James W. Loewen‘s Lies My Teacher Told Me was first published in 1995, and I had just graduated from high school. I read the book my freshman year of college. In thinking about the malleability of the past, I first think of this book — my first ah-ha moment when realizing that much of the history content I had learned and the narrative in which it was presented was not the iron-clad truth. I learned that history was messy, and yes, malleable. The digital world has both complicated and clarified historical thinking, historiography, and history classrooms.
The digital age has complicated our work as educators because we can not longer rely on a singular authoritative text. This is not a bad thing, but it does make lesson plans and class preps more challenging for teachers. How do we choose which primary sources and secondary sources to use in our classrooms? Are we providing students with the freedom to draw their own conclusions or are we giving the illusion of choice? When I first began teaching in 2000, my school system emphasized having an “essential question” for each lesson. The digital world, with its seemingly infinite resources make the “essential question” exercise even more essential. Students need to know what they are trying to find, and have the intellectual training to recognize and achieve learning objectives. Likewise, teachers need to be able to articulate learning objectives and outcomes.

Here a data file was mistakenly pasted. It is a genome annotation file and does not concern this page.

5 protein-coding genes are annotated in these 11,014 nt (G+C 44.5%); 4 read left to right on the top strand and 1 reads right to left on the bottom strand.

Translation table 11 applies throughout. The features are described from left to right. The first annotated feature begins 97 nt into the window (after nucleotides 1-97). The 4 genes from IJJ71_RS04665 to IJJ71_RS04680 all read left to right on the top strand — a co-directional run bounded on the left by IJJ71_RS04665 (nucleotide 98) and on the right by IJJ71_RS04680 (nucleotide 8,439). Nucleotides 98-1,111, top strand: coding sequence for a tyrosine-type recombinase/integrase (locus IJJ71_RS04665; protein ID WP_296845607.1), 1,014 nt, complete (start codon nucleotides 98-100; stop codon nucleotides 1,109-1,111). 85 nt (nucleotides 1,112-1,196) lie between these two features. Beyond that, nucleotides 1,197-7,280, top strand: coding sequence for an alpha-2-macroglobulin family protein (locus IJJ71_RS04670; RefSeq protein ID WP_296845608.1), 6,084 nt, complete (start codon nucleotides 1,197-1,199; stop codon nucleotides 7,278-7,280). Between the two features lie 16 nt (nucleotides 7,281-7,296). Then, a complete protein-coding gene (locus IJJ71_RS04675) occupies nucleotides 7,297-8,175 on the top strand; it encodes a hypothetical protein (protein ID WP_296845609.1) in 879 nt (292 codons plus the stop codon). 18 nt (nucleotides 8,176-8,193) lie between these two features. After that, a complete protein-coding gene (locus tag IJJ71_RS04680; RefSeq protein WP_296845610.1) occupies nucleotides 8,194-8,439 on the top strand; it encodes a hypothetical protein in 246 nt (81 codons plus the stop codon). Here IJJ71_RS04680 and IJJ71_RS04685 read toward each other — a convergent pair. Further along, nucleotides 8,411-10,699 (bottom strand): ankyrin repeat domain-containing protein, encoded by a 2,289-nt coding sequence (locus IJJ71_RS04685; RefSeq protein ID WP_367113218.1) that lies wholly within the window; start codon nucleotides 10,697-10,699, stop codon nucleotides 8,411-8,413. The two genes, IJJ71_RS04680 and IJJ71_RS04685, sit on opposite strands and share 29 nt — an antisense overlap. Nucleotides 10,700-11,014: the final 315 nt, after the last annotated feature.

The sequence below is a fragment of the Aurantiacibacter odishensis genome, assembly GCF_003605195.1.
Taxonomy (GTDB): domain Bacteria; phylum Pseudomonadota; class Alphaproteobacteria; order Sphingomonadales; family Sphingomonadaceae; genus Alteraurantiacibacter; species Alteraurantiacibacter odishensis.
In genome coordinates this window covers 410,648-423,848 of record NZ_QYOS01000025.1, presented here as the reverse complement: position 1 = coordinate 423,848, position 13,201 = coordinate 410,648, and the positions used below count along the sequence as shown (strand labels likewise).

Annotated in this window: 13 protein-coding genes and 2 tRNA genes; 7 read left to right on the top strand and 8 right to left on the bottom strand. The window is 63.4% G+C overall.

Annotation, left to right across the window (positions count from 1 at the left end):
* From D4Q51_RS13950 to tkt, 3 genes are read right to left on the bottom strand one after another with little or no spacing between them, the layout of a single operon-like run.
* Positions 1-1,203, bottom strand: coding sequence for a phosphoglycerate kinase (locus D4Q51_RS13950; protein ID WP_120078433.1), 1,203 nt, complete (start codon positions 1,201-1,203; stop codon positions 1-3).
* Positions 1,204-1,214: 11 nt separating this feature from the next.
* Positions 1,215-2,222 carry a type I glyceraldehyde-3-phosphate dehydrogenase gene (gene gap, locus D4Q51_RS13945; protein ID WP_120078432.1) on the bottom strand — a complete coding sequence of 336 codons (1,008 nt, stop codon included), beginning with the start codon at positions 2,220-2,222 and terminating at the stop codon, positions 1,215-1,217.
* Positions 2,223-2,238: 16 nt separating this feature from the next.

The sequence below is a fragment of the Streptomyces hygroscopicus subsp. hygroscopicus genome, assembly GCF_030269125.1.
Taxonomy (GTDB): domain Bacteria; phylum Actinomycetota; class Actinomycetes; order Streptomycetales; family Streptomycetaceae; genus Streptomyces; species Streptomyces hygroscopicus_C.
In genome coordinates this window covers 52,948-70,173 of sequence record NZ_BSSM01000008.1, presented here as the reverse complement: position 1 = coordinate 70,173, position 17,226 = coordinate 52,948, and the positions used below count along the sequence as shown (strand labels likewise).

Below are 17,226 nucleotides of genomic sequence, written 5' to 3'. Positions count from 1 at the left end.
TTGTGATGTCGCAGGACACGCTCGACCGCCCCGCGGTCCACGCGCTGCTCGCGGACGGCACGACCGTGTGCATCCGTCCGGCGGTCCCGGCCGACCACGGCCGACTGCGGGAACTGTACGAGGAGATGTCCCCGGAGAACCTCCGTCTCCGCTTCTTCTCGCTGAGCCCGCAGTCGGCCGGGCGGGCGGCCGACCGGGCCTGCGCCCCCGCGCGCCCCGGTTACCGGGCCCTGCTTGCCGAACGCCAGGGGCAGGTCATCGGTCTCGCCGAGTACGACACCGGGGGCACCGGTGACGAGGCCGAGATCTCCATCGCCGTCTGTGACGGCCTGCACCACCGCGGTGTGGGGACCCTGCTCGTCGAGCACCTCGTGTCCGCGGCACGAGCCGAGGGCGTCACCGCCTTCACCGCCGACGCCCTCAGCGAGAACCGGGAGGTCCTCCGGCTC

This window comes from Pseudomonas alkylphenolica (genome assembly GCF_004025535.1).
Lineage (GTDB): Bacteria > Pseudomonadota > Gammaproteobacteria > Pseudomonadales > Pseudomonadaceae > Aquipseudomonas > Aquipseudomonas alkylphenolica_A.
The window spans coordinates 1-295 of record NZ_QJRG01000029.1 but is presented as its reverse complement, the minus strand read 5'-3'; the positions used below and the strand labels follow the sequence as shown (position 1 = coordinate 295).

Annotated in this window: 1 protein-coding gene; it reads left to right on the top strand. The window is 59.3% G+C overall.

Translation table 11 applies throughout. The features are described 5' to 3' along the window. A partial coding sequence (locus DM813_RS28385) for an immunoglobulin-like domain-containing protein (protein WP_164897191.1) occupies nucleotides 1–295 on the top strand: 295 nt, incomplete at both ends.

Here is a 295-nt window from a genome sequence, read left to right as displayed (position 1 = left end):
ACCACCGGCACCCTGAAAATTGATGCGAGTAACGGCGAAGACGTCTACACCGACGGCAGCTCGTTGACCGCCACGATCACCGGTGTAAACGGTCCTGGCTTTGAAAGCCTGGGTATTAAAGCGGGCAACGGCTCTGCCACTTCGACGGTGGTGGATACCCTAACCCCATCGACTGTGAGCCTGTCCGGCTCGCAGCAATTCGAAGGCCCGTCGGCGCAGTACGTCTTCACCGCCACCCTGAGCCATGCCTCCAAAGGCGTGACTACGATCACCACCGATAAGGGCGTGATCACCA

With digital resources at our fingertips, students and teachers can share in the fluid and ongoing process of historical and critical thinking. In this way, learning in the digital age has clarified the ways in which we learn history. I had to read Loewen’s book to realize that the past was malleable and motivated/shaped by many forces. Students today come in with this knowledge and with the understanding that there are often multiple versions of “truth.” Often while teaching a student will ask a question, or I will pose a question to the class, and before I can say, “I’m not sure.” or “What do you think?” — students check facts, dates, and answer questions in real-time. They can enter class never having heard of Mother Ann Lee or Henry Clay or Sally Hemmings or Peggy Eaton or Joseph McCarthy, and by the end of class find themselves deep in a rabbit-hole of intellectual intrigue. This is made possible by the devices they hold in their hands or balance on their laps.
Web 2.0 open sources and social media platforms have enabled, and frankly demand, that students ingest information differently and at a different pace than generations before. With this speed and efficiency also comes great responsibility. Teaching students what to do and how to process the malleable past in the digital age — that responsibility is up to us. We, as historians and history educators, are more important that ever.